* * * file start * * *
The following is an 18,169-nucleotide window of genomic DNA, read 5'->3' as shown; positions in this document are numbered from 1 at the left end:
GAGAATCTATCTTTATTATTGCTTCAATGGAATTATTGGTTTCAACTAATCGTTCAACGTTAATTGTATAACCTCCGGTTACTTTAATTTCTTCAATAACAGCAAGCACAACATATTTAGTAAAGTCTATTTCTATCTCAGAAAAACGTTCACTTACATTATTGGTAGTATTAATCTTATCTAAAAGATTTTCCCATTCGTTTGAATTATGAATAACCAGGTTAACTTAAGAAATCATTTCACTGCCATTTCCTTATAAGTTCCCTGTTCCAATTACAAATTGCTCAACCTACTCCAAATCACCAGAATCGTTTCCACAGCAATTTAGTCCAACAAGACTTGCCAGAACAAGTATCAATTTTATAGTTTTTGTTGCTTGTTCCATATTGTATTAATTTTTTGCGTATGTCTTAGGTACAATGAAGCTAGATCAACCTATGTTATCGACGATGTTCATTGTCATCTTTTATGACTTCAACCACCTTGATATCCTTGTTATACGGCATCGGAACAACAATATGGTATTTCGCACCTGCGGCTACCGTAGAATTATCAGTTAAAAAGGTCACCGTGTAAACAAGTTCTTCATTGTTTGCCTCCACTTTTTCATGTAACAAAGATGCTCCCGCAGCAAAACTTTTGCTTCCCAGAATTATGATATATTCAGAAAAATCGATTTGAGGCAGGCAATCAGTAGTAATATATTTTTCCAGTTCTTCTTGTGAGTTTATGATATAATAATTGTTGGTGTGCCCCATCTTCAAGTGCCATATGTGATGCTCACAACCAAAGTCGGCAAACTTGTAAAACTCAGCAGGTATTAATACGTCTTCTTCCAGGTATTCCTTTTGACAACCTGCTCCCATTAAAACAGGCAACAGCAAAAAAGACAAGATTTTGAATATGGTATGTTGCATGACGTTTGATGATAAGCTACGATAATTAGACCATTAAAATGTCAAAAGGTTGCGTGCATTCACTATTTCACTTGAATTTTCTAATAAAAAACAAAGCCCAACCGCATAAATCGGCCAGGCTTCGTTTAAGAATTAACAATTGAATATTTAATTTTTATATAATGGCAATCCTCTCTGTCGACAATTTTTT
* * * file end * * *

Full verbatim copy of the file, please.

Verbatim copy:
The following is an 18,169-nucleotide window of genomic DNA, read 5'->3' as shown; positions in this document are numbered from 1 at the left end:
GAGAATCTATCTTTATTATTGCTTCAATGGAATTATTGGTTTCAACTAATCGTTCAACGTTAATTGTATAACCTCCGGTTACTTTAATTTCTTCAATAACAGCAAGCACAACATATTTAGTAAAGTCTATTTCTATCTCAGAAAAACGTTCACTTACATTATTGGTAGTATTAATCTTATCTAAAAGATTTTCCCATTCGTTTGAATTATGAATAACCAGGTTAACTTAAGAAATCATTTCACTGCCATTTCCTTATAAGTTCCCTGTTCCAATTACAAATTGCTCAACCTACTCCAAATCACCAGAATCGTTTCCACAGCAATTTAGTCCAACAAGACTTGCCAGAACAAGTATCAATTTTATAGTTTTTGTTGCTTGTTCCATATTGTATTAATTTTTTGCGTATGTCTTAGGTACAATGAAGCTAGATCAACCTATGTTATCGACGATGTTCATTGTCATCTTTTATGACTTCAACCACCTTGATATCCTTGTTATACGGCATCGGAACAACAATATGGTATTTCGCACCTGCGGCTACCGTAGAATTATCAGTTAAAAAGGTCACCGTGTAAACAAGTTCTTCATTGTTTGCCTCCACTTTTTCATGTAACAAAGATGCTCCCGCAGCAAAACTTTTGCTTCCCAGAATTATGATATATTCAGAAAAATCGATTTGAGGCAGGCAATCAGTAGTAATATATTTTTCCAGTTCTTCTTGTGAGTTTATGATATAATAATTGTTGGTGTGCCCCATCTTCAAGTGCCATATGTGATGCTCACAACCAAAGTCGGCAAACTTGTAAAACTCAGCAGGTATTAATACGTCTTCTTCCAGGTATTCCTTTTGACAACCTGCTCCCATTAAAACAGGCAACAGCAAAAAAGACAAGATTTTGAATATGGTATGTTGCATGACGTTTGATGATAAGCTACGATAATTAGACCATTAAAATGTCAAAAGGTTGCGTGCATTCACTATTTCACTTGAATTTTCTAATAAAAAACAAAGCCCAACCGCATAAATCGGCCAGGCTTCGTTTAAGAATTAACAATTGAATATTTAATTTTTATATAATGGCAATCCTCTCTGTCGACAATTTTTT